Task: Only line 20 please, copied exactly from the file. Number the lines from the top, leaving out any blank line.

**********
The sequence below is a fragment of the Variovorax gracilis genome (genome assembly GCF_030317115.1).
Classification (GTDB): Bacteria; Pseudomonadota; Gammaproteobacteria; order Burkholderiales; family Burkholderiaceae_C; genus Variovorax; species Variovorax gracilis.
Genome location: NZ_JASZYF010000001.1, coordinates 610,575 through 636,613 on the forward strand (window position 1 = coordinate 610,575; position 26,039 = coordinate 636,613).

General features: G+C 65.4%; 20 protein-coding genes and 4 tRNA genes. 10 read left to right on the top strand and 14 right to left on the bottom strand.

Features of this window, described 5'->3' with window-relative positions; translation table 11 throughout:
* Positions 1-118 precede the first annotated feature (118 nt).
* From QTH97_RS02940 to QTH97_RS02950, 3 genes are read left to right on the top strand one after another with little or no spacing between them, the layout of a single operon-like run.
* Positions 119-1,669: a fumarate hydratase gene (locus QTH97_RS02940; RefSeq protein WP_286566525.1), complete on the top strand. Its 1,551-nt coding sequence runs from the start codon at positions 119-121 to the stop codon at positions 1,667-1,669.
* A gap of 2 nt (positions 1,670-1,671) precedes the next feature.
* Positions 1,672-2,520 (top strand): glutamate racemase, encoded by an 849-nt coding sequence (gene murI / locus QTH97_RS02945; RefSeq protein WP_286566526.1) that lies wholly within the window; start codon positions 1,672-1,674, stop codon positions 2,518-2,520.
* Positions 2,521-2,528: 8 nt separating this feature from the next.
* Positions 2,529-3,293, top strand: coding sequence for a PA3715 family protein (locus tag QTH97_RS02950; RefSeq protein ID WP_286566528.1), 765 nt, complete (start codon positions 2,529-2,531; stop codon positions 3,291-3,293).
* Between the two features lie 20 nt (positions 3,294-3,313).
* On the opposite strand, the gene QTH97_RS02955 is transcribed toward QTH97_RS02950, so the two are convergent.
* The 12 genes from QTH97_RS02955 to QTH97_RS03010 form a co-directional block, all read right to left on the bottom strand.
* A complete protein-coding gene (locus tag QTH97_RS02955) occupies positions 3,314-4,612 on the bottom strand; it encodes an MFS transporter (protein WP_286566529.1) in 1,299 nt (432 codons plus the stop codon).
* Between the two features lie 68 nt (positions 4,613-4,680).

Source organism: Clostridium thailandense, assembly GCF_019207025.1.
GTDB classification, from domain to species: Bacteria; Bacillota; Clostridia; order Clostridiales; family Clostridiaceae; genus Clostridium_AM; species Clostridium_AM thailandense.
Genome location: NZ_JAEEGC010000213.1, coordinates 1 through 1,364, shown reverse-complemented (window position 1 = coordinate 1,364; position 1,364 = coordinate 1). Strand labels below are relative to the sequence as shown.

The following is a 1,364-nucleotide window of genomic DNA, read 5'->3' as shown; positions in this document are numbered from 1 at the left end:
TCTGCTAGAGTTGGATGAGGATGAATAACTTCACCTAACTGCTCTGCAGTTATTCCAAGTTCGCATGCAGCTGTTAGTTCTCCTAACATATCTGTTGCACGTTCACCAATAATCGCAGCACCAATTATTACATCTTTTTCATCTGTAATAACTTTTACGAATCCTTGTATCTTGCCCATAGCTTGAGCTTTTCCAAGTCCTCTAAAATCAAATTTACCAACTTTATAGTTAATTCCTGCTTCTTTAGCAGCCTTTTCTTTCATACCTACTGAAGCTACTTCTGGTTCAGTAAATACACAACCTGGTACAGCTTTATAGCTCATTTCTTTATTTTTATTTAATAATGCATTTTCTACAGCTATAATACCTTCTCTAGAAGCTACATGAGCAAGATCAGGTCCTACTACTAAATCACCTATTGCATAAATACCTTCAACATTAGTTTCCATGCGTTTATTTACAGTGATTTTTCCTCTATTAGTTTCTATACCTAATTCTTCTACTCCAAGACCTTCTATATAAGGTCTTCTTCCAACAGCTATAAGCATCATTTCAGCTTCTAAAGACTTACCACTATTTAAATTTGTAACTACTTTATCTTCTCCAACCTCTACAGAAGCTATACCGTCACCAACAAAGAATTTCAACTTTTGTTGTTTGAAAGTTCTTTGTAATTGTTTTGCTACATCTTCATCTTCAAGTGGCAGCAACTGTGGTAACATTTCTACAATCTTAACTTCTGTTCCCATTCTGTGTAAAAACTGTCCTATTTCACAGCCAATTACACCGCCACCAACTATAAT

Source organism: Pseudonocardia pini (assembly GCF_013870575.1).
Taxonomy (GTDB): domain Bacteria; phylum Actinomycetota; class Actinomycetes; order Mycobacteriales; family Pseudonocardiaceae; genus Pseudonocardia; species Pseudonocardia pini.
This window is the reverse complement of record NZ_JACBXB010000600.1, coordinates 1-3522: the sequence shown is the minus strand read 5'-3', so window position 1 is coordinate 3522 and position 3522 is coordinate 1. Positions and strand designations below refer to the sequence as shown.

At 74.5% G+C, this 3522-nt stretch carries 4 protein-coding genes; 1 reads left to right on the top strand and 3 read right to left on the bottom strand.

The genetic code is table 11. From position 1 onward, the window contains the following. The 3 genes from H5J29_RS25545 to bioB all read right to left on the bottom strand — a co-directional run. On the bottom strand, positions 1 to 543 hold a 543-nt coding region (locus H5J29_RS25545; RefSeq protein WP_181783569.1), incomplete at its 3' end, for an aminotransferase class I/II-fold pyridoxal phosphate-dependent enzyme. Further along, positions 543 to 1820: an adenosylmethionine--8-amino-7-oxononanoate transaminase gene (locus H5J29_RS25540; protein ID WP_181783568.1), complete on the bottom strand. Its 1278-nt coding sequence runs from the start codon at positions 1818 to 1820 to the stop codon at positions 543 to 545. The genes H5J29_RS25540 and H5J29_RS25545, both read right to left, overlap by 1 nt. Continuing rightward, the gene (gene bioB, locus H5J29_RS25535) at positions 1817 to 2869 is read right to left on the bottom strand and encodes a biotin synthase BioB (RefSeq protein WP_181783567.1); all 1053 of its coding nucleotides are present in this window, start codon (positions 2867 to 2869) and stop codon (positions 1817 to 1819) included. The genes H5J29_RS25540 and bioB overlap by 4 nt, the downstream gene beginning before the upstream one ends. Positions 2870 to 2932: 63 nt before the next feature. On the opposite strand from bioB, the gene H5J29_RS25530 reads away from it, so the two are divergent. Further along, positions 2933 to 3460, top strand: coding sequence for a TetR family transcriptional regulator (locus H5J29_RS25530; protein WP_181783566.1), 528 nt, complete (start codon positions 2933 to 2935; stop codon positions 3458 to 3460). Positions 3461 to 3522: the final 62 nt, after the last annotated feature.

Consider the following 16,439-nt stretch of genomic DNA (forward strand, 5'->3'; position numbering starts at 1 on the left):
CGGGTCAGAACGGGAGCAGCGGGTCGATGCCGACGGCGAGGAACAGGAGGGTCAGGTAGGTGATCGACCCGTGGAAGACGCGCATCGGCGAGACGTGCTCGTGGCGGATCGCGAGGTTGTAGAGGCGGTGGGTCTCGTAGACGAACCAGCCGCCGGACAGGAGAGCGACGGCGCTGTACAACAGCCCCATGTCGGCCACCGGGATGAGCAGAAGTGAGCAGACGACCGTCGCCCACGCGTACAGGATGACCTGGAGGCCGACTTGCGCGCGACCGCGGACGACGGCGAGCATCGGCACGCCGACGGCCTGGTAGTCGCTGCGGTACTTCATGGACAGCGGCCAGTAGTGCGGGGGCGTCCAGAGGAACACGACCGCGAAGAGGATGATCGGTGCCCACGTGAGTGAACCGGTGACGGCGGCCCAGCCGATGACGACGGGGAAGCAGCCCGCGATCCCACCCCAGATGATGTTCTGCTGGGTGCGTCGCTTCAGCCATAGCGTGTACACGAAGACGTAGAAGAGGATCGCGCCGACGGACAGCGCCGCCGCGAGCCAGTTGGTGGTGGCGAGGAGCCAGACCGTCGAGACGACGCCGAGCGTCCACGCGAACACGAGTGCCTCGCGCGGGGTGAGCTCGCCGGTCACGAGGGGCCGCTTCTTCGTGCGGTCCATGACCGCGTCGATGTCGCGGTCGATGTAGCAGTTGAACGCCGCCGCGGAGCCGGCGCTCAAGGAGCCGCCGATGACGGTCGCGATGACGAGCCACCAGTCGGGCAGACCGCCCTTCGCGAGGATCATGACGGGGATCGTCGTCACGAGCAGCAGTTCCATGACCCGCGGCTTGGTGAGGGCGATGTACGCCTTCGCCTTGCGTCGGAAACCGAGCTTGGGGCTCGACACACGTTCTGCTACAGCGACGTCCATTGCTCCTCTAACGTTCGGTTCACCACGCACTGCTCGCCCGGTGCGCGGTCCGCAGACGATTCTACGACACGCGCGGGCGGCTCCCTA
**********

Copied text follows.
Genome location: NZ_JAEEGC010000213.1, coordinates 1 through 1,364, shown reverse-complemented (window position 1 = coordinate 1,364; position 1,364 = coordinate 1). Strand labels below are relative to the sequence as shown.